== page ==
ISTANBUL NOT CONSTANTINOPLE A hot sunny day greeted us when we left the hostel and walked up into the centre of Sultanahmet which was crawling with tourists, slimy touts and all sorts of wonderful Turks on their day off. Our first port of call was the luxury plus YHA hostel where we asked directions to the Basilica Cisterns. They turned out to be directly under our noses (and literally our feet) so we paid to get in – a whopping 10,000TL each – but luckily they let Linda in for free with her YHA card). The cisterns were built in AD830 by the Roman Emperor Constantine and are a marvelous feat of construction and engineering. They are 110 metres long and 40m wide and the ceiling is held up by 160 marble columns. The walls are 4 metres thick and the water to fill them was carried 19 km from the Belgrad Omani Forest.
Inside, we walked along the slippery catwalk while a tasteful array of lighting lit the columns and reflected in the two feet of water still within the cisterns. Classical music ebbed and flowed from dozens of speakers hidden in the shadows thrown by the lights on to the ceiling.
After the cisterns we walked to the massive Aya Sofya Museum. Originally built as a Byzantine church in AD 537, it was converted to a mosque by the Seljuk Turks and finally to a museum by Kemal Ataturk, the first president of modern Turkey. Inside the huge main building we gazed in awe at the huge dome, the largest in the world until St Paul’s cathedral in London was built, and the huge brass candelabra hanging to within 10 ft of the floor. The inside of the dome was painted with exquisite frescoes and around the walls with huge circular plaques bearing the monograms of various sultans.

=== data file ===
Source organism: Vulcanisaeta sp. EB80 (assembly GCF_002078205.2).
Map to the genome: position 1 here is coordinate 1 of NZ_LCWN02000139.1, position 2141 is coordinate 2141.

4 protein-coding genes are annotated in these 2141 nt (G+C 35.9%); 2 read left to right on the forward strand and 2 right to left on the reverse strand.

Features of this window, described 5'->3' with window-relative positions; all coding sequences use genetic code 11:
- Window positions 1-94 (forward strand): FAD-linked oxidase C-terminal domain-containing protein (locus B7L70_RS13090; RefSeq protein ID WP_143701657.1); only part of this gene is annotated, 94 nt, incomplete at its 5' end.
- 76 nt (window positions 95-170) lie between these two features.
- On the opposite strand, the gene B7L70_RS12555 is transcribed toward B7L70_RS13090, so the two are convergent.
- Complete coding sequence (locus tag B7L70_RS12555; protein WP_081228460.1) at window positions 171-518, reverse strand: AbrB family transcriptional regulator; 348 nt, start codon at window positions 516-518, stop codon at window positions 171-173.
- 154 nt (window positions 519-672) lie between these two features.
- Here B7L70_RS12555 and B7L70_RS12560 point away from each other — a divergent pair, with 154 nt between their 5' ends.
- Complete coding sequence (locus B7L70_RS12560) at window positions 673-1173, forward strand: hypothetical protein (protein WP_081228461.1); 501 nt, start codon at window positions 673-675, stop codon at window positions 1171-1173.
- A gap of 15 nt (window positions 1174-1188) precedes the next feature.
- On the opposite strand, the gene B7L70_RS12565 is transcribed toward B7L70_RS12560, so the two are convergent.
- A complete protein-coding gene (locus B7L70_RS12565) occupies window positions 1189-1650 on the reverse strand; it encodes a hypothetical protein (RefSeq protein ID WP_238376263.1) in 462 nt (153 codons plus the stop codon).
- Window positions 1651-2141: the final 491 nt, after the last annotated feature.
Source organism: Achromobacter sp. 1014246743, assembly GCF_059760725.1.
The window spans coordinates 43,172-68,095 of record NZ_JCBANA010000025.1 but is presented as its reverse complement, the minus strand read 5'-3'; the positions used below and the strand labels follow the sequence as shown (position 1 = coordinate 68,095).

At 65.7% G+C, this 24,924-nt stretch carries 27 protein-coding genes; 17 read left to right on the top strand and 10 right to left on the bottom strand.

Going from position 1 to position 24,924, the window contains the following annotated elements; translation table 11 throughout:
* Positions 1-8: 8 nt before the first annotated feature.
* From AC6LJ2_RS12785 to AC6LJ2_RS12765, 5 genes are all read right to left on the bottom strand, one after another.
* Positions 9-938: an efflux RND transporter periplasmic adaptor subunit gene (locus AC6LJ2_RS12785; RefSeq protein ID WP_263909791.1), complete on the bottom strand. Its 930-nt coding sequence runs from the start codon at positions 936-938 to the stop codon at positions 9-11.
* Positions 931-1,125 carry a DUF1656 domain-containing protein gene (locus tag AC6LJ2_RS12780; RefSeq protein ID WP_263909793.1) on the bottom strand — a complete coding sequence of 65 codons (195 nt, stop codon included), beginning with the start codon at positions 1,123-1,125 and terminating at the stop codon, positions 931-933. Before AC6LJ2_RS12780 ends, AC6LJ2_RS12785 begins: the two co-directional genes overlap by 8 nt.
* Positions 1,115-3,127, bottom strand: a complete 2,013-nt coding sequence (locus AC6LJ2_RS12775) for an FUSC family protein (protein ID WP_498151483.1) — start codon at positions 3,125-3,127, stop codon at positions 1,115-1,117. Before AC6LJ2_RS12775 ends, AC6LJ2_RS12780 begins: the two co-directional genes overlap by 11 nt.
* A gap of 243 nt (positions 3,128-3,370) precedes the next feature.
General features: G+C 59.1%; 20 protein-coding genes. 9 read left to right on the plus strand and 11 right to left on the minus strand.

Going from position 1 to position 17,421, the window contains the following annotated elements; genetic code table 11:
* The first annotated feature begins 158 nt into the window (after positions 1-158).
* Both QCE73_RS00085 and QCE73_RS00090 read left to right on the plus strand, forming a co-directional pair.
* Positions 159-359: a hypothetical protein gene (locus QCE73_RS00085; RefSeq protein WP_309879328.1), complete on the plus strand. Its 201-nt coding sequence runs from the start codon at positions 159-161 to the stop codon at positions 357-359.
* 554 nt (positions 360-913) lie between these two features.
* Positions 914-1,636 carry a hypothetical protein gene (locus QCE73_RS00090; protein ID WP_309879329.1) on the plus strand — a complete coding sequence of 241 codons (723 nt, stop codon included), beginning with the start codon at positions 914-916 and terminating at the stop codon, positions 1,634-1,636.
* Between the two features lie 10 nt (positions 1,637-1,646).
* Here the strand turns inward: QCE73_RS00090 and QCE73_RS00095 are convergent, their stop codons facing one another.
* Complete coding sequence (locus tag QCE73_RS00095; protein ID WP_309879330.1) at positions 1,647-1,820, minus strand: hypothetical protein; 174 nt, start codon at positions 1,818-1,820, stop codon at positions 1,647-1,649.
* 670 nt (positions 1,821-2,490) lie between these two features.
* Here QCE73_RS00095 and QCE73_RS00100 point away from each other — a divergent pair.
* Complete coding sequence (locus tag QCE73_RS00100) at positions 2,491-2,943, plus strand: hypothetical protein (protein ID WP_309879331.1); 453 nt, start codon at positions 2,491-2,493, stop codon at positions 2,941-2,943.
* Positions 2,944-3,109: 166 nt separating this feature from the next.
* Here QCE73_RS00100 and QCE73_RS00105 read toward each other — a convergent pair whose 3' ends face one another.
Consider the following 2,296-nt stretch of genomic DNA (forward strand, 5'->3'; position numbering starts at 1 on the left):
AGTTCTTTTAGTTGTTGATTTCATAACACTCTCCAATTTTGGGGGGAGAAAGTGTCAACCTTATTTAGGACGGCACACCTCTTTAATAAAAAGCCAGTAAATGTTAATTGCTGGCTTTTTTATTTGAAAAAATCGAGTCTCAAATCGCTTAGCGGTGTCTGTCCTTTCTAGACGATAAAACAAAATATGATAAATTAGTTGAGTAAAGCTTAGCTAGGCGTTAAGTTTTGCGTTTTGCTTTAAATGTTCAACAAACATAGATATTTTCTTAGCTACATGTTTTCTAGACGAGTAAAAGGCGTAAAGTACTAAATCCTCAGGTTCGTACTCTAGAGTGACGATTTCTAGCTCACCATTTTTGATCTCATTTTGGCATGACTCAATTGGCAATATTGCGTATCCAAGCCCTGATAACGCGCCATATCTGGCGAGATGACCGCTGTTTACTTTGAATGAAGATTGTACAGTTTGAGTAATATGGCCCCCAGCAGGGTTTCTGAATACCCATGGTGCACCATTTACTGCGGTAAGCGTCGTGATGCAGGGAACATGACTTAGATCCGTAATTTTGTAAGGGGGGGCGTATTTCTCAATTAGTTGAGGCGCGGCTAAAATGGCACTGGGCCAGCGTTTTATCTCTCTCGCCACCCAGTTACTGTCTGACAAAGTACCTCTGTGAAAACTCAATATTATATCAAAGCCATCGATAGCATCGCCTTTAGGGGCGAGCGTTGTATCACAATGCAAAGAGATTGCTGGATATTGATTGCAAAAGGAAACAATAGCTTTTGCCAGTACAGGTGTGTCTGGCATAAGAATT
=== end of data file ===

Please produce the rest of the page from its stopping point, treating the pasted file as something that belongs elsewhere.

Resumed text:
We hung around outside the mosque in the sunshine until 1 p.m. when the Upper Galleries opened and we were able to walk up to look around the huge empty balconies where, once upon a time, women would pray in seclusion. When we left Aya Sophia we just wandered around trying to avoid the touts and hustlers. We spent some time sitting in the courtyard of the Blue Mosque but there were tricksters and con-men up to their usual games there so we went down to the Bosphorus for a look.
It was very hot and there were crowds of horrid Sunday afternoon gawkers, but we walked around the promenade until we reached the heaving conglomeration of the Galatea Bridge. We walked along the lower part of the bridge to the other side, found nothing there but crowds and smell so we walked back again and up into the narrow Streets of Sultanahmet again. We bought some snacks at a small shop and wandered back to the hostel.